The carriage is also provided with a third degree of freedom in its movement, namely an extending and retracting movement. This extending and retracting movement, which is best illustrated by reference to FIG. 7 in which the carriage is illustrated in its extended position, allows the carriage to deposit a vehicle in, or remove a vehicle from, a bay once the carriage has been positioned in the required horizontal alignment with the bay. The extending and retracting motion may be in either direction away from the gantry allowing the carriage to be moved into bays on opposite sides of the gantry. The extending and retracting movement is also used to raise a vehicle off the turntable.
Each of the bays 14 in the garage is provided with a pair of gratings 40 similar to those provided on the turntable. These gratings in the bays allow a vehicle supported on the carriage to be transferred from the carriage to the gratings of the bay by passing the carriage downwardly through the grating. This procedure is reversed when a vehicle is being collected from a bay by the carriage.
When a vehicle is ready to be collected from the turntable the carriage is called to collect the vehicle. The carriage is arranged in the required horizontal alignment with the turntable whereafter the lateral movement mechanism extends the carriage under the gratings of the turntable. The carriage is then passed through the gratings of the turntable, thereby lifting the vehicle away from the turntable. The carriage is then retracted into the gantry of the stacker crane where it can be lifted to position the vehicle in the selected parking bay. Once aligned within the bay the lateral movement mechanism extends the carriage into the bay and lowers the vehicle onto the gratings of the bay. The carriage is then retracted into the gantry of the stacker crane for further use.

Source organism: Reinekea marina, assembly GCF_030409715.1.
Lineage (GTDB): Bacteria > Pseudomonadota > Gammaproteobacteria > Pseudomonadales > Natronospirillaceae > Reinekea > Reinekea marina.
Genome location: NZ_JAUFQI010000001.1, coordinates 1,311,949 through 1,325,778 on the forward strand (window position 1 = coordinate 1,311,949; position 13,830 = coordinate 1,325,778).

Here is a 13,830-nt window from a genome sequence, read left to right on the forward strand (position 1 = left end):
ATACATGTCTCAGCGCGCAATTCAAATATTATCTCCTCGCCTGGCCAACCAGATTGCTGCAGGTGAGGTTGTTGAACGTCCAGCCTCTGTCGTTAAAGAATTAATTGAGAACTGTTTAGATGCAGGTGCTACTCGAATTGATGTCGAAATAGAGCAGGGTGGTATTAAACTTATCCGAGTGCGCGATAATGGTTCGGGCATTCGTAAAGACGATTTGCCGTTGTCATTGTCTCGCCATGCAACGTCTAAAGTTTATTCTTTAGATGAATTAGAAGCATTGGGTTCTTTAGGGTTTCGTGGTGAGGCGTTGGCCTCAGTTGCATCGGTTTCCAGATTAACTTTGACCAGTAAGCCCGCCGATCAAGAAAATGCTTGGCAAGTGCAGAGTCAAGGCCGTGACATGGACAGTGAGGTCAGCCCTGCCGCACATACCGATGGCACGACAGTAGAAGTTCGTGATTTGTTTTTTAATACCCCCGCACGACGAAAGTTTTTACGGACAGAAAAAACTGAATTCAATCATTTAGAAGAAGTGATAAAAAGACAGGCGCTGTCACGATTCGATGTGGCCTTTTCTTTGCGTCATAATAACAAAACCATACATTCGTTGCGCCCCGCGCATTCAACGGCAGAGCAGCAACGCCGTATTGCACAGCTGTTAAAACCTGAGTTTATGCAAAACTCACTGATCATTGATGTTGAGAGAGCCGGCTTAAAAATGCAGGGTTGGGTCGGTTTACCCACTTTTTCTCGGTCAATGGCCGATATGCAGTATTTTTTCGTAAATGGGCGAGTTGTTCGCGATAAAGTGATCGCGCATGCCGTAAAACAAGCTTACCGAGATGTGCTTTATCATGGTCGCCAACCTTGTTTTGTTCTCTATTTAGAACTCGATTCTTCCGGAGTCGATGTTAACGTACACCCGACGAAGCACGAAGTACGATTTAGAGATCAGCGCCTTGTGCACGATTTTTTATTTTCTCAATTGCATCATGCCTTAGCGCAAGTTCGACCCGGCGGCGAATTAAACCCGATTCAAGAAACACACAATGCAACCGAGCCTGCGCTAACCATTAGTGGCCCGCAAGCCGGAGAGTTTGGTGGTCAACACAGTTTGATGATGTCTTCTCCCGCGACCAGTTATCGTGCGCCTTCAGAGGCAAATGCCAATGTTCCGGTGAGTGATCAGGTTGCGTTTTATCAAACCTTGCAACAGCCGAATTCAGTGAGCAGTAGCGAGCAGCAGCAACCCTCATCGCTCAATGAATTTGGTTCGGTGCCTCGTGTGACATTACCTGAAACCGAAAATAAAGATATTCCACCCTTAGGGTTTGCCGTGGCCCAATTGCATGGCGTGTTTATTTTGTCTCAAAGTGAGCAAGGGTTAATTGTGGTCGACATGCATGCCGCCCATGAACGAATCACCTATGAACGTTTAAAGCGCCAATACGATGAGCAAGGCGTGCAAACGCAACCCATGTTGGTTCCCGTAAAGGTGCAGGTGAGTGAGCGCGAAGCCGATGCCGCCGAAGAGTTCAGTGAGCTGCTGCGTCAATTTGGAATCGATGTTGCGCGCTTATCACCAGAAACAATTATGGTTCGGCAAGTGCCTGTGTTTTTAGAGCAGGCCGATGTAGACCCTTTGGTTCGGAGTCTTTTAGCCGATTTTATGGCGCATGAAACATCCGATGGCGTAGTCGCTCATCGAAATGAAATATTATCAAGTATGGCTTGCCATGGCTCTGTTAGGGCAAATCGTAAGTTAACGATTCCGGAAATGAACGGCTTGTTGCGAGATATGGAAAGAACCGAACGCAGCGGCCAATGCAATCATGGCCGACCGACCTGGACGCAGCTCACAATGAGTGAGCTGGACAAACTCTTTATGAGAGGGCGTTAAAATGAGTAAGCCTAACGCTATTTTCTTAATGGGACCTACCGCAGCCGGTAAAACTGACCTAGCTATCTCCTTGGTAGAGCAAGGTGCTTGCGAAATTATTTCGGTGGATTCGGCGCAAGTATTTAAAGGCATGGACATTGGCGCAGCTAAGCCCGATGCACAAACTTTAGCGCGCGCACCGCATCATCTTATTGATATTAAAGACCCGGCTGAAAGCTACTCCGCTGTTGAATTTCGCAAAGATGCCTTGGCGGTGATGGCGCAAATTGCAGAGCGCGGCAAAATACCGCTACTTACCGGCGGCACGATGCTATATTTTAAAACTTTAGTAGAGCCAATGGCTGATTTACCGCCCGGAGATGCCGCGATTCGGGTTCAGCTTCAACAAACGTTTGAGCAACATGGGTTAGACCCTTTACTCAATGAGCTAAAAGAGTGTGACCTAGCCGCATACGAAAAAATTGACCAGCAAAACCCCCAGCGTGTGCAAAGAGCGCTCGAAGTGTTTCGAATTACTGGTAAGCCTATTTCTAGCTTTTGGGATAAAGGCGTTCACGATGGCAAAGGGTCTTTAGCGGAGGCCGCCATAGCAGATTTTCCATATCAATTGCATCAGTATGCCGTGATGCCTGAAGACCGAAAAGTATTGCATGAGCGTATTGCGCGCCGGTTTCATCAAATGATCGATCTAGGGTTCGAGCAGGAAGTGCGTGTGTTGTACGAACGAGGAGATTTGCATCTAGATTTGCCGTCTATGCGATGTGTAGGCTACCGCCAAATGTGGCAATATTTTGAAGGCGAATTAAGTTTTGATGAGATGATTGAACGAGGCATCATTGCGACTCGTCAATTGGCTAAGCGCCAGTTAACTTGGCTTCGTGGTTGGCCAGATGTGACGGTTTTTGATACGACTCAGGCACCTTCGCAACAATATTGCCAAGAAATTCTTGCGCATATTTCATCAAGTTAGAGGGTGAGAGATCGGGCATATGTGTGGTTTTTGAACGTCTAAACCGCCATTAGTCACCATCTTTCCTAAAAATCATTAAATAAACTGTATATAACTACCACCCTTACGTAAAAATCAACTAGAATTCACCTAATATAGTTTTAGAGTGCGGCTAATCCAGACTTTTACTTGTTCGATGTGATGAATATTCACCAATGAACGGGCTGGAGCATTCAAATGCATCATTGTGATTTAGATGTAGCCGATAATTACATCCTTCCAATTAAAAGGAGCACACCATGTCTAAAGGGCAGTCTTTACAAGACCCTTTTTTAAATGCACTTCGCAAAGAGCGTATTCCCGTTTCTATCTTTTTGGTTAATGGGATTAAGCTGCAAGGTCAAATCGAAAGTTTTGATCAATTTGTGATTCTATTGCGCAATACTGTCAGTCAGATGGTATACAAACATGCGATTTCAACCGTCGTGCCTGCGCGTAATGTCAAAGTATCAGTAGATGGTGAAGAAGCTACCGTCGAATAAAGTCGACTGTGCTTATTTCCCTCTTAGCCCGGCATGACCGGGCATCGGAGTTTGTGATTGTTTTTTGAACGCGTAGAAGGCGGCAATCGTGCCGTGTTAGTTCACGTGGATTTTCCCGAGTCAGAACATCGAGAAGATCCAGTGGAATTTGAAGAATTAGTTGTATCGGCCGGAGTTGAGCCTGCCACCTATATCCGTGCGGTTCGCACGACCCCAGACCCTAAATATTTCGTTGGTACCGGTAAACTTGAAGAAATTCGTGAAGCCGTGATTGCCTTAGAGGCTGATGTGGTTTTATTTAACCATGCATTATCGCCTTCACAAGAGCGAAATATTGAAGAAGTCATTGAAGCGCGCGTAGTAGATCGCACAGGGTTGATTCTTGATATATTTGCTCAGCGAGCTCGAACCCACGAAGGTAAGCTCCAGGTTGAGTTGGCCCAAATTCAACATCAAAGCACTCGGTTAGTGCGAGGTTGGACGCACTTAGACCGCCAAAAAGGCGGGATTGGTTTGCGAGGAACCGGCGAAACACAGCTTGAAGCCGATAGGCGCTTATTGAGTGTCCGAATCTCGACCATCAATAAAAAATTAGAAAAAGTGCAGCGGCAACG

In order to retrieve a vehicle stored within the garage the carriage is sent to the bay in which the vehicle is stored. At the bay the carriage lifts the vehicle off the bay gratings on which it is supported and retracts it into the stacker crane which lowers it down the shaft and back onto the turntable following the reverse steps to those which were followed when the vehicle was stored in the bay.
Once the vehicle is on the turntable, the turntable is rotated through 180 degrees thereby facing the vehicle forwards out of the entrance through which the vehicle initially entered the garage. It will be appreciated that the turntable may be dispensed with if the design of the garage allows the vehicle to be driven out of the garage in a forwards direction without the orientation of the vehicle having to be rotated from its orientation on the stacker crane.
The position of the carriage within the garage is monitored at all times by means of sensors, with linear encoders being positioned along the length of the gantry of the stacker crane and along the aisles between the bays on each level. Positioning flags are placed at each storage bay to define the exact stopping position of the crane. In addition, at each end of the aisle on each level a series of control flags are arranged to act as deceleration checks to ensure that the crane slows down at the correct rate towards the end of the aisle.
Many different types of safety features are built into the operation of the garage so as to prevent damage to vehicles housed within the garage. One such safety feature is the inclusion of vehicle size and centre position control cells which stop the operation of the stacker crane in the event of an abnormal condition occurring during vehicle handling. Similarly, "location occupied" cells indicate the presence of a vehicle within a particular bay which prevents a vehicle being loaded into a bay which is already occupied.